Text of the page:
Vote wiselyThose voting in the upcoming elections will have a big responsibility on their shoulders.
After five years of complaining, Nepalis are again presented with an opportunity to vote for the change they want. In a democracy, elections are the most effective way to bring about desired change peacefully. But that is possible only if voters judge the candidates for their agendas, promises and possibilities, and certainly not by renewing old allegiances by blindly voting for a particular party or candidate. There have, thankfully, been some positive changes in how people respond to alternative voices. The victory of independent candidates in local elections in major cities like Kathmandu, Dharan and Dhangadhi suggests that people are indeed willing to tweak their old voting patterns. Not only has the rise of independents shown the possibility of alternative voices in politics, but also drawn the attention of young voters. The change does not stop there. There is a whole new generation of youth leaders who are now contesting parliamentary and provincial elections this time, breaking the narrative that Nepal’s electoral politics is essentially an exercise in gerontocracy.
Top leaders of the big parties, rattled by the rise of independents and youth leaders from across parties, including their own, have started vilifying them as inexperienced and flash-in-the-pan. Their fear of alternative voices is understandable. The bigger worry is that voters are being asked to choose mostly from among the old and visionless candidates, at least in the case of big parties, leaving little space for a radical transformation in the way they vote. Still, if they vote wisely, there is a possibility of at least some promising candidates from various untested parties and independents, as well as from established parties, winning come November 20.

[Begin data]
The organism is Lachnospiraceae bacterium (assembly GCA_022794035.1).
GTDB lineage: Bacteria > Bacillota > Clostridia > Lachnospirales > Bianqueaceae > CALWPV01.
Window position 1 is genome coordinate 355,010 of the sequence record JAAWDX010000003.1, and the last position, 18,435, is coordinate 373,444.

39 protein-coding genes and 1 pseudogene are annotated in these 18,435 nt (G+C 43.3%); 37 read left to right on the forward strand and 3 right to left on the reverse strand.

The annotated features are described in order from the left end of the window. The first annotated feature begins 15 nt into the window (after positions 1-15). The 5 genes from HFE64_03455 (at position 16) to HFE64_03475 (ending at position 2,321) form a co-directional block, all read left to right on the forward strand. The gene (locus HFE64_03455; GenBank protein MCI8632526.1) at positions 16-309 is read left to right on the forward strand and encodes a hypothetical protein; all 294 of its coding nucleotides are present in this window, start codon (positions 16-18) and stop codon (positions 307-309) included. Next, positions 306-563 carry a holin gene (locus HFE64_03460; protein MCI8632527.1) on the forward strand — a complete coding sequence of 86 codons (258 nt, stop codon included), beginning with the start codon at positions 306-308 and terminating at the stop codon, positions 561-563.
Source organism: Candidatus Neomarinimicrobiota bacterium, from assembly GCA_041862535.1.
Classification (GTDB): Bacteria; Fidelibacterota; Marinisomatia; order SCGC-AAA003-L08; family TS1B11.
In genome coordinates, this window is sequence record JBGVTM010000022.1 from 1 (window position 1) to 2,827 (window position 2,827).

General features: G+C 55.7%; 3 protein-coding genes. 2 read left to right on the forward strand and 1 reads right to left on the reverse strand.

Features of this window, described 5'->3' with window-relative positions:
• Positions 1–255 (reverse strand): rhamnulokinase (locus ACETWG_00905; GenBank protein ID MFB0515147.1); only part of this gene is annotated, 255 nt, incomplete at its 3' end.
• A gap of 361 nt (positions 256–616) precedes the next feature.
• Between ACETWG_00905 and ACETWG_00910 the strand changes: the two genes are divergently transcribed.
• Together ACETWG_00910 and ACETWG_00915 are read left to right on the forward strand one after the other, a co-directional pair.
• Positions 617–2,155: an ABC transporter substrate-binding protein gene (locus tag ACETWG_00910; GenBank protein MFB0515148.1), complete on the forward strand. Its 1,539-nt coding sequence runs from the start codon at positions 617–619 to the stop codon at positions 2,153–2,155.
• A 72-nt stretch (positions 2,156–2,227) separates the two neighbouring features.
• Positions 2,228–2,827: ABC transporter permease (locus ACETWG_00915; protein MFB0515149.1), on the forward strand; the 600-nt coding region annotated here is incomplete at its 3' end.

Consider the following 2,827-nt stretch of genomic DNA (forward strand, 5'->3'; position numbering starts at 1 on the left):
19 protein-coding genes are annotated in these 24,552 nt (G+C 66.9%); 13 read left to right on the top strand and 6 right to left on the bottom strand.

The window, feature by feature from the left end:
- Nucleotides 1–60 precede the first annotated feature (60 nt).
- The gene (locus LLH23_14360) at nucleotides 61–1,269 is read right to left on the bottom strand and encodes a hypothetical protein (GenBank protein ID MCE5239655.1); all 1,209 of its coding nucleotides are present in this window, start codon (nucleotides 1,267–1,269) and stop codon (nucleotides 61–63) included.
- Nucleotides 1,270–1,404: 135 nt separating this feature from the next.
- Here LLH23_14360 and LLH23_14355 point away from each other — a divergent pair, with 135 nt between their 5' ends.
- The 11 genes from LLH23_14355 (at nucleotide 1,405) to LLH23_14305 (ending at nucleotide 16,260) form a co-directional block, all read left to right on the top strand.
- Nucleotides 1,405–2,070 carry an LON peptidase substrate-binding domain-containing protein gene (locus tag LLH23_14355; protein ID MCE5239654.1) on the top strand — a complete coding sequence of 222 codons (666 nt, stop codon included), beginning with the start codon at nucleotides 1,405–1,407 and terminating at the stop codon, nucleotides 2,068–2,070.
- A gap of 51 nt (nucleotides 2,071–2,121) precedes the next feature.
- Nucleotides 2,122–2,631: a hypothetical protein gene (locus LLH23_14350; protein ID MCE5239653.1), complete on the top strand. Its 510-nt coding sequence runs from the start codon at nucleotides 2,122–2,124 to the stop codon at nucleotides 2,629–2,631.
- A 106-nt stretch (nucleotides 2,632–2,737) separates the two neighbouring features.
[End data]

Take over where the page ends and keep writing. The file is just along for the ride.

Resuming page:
There is no alternative to political parties in a participatory democracy and the established parties in the current political system are no anomaly. But as they abandon their ideological moorings, they also risk being irrelevant. The height of irresponsibility they have shown in recent times has made people suspect the democratic process itself. For most of the past five years, the established parties have shown no inclination to fulfil the promises they made in their manifestos in the last elections. Having left principled politics behind, they were in the race for power by hook or by crook as their ultimate destination became the centre of executive power in Singha Durbar. The hopes that the constitution had created in 2015 were belied, as neither the ideals of constitutionalism nor the aspirations of the people were honoured.
Again, even as they prepare for yet another round of elections, the parties have stuck to the respective alliances not on the basis of any ideological closeness but because of mutual fear of irrelevance given the uncertainty of the electoral outcome. The elections, thus, have become devoid of agendas for positive transformation as the parties this time are mostly fighting for survival. People understand this and are willing to push for change. Again, they may have limited options as the major parties have been reluctant to bring fresh voices to the forefront. Yet they can still send a powerful signal in favour of a more youthful and ideology-based politics by voting wisely. Let the transformation begin on November 20.